When one of India's most celebrated bankers chairs a jury comprising the heads of India's largest passenger car maker, its second-largest telecom company, a leading private equity firm, two marquee management and strategic consultancy organisations and one of India's top legal eagles, the quality of the judgement is predictable. The task of selecting the winners - in a year when the slowdown was the main theme - was a tough one, but the seven-member jury for the Business Standard Awards for corporate excellence in 2014 made it look simple.
|INDIA INC’S INVISIBLE CHAMPIONS|
What perhaps made the job of selecting the outstanding individuals and institutions simpler was the tone set by the jury's chairman, K V Kamath, at the beginning of the one-and-a-half hours of intense discussions in Mumbai in mid-December last year. The chairman of ICICI Bank and Infosys said: "The winners should represent the India of today and they should have a reasonably long track record so that their success endures." He was also in favour of retaining a high cut-off on financial numbers for getting into the shortlist of potential winners, even as the external environment was tough.
True to that spirit, the jury set the strictness quotient a level higher and said that while financial ratios were important for making the first cut, equal importance had to be given to individuals who built real institutions at a time when the challenges in the external environment were severe. Innovation and globalisation were the other factors that would go into the final selection.
Each jury member had read the 260-page information docket containing details of the candidates shortlisted by the Business Standard Research Bureau, which chose firms that posted top line and bottom line growth of over 15 and 10 per cent, respectively, in each of the three years from 2011-12 to 2013-14. Other financial criteria, including returns on net worth and capital employed, were also applied.
The dominance of information technology companies in the shortlist led to a lively discussion initiated by Maruti Suzuki Chairman R C Bhargava, who noted that some of the manufacturing companies were doing great work but lost out on financial metrics. KKR India Chief Executive Sanjay Nayar agreed and said the relative lack of buoyancy in the manufacturing sector provided some food for thought for policy-makers.
Kamath began the process by asking members to shortlist two candidates from each category - each of whom were then subjected to intense scrutiny. The agenda was a formidable one: Selecting the CEO of the Year and Company of the Year, and achievers in other categories - Star Public-Sector Undertaking of the Year, Star Multinational Company of the Year and Star Small and Medium Enterprise of the Year.
To celebrate Business Standard's 40th year of thought leadership, two other awards were added this year - Best Entrepreneur of 40 years and Best Company of 40 years. This was also to recognise institutions and individuals who started operating in the late 1970s and made a significant impact on the country's business landscape.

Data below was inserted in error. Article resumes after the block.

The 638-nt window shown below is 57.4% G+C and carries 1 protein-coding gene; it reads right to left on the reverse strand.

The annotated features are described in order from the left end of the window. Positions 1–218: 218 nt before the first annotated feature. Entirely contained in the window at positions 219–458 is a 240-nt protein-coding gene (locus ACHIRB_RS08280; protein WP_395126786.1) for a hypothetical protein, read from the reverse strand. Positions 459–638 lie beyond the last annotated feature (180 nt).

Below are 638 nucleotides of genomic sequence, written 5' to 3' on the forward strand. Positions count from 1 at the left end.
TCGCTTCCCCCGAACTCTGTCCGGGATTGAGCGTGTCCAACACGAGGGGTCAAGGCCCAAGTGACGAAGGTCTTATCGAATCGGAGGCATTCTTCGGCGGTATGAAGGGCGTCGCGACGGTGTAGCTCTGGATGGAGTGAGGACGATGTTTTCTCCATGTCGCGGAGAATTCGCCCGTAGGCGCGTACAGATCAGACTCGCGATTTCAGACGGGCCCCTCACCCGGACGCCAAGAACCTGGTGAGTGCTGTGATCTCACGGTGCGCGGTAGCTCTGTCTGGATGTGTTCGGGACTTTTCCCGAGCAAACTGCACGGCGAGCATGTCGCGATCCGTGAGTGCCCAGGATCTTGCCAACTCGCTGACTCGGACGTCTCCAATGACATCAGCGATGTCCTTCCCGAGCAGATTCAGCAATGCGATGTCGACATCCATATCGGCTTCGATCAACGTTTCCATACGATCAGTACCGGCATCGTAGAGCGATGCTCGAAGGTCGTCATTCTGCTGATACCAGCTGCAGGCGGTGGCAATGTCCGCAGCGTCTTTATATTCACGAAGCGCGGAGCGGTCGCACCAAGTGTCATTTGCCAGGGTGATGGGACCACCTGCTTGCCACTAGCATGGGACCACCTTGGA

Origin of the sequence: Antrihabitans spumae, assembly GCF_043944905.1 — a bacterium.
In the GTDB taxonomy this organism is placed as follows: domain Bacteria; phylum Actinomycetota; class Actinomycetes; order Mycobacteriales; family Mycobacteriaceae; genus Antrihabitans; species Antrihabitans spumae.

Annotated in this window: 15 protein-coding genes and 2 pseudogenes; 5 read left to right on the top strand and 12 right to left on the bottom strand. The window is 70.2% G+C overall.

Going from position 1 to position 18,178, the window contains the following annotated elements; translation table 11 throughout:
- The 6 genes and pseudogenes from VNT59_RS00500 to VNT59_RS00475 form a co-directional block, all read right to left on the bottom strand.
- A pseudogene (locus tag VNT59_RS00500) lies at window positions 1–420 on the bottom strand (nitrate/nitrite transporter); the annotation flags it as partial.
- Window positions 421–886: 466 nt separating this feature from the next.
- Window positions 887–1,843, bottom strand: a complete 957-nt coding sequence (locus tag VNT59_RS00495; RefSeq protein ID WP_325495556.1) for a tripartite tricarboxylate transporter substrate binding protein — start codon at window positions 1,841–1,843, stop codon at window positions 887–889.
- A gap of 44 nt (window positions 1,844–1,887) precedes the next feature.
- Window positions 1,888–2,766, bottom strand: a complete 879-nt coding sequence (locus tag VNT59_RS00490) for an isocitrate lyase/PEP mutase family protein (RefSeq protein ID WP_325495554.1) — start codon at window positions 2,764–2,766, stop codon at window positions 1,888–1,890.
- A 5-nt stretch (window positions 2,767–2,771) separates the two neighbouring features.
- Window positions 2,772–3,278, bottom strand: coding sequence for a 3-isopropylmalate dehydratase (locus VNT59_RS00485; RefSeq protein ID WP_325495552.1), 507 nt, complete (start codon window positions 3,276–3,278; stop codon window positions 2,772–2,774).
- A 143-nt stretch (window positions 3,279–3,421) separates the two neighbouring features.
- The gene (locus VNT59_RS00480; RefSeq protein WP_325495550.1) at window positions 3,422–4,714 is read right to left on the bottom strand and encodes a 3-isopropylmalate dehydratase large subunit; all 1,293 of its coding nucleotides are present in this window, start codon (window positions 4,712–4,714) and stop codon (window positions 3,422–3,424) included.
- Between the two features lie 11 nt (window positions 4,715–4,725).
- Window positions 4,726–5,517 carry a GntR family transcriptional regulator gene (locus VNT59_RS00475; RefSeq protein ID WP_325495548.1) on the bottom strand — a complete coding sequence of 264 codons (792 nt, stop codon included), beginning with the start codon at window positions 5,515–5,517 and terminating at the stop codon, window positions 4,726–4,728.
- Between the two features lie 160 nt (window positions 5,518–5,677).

There were seven names in the shortlist for the CEO of the Year, but the unanimous choice was Tech Mahindra MD and CEO C P Gurnani who, the jury said, had an "enormously hard task" to take the company into the big league, and yet came out with flying colours. In recent times, under Gurnani, Tech Mahindra has very successfully demonstrated how a company can create long-term strategic value through acquisitions. Today, TechM is among India's 'Big Five' software service exporters. Nayar said Gurnani's "fantastic customer-centricity" helped TechM mine existing client relationships, which explained the company's superior growth rates and high return ratios.
For the Star MNC, seven companies made the first cut and the jury pruned the list to two. But for its enduring success, the unanimous choice was GlaxoSmithKline Consumer Healthcare, which had won the award in 2010 as well. The company has maintained its industry-beating performance by reinventing its Rs 3,000-crore health food drink, Horlicks, and expanding its rural reach.
The Star PSU was the easiest to decide, and everyone agreed on Power Grid Corporation. One of the fastest-growing electricity utility companies, PowerGrid has shown remarkable compound annual growth rates of 22 per cent in sales and 18.6 per cent in net profit over the past three years - a period when companies in the power and other infrastructure sectors faced huge problems.
In the small and medium enterprise (SME) space the jury discussed several names, but eClerx Services, India's first publicly-listed knowledge and business processing outsourcing company, emerged the winner. Incorporated in 2000 and listed in 2007, the Mumbai-based firm offers a slew of services to its 30-odd Global Fortune 500 clients.
The unanimous choice for the Best Entrepreneur of 40 years was N R Narayana Murthy, whose greatest contribution to Indian business is not the creation of Infosys, one of India's most successful companies. It is the creation of the possibility that a set of ordinary, hard-working people with strong values can create jobs and wealth, and distribute wealth on a large scale - all of that legally and ethically, the jury said.
For the Best Company of 40 Years, the jury discussed several names but zeroed in on Tata Consultancy Services (TCS) because of its pioneering role in the emergence and growth of the information technology services industry in India.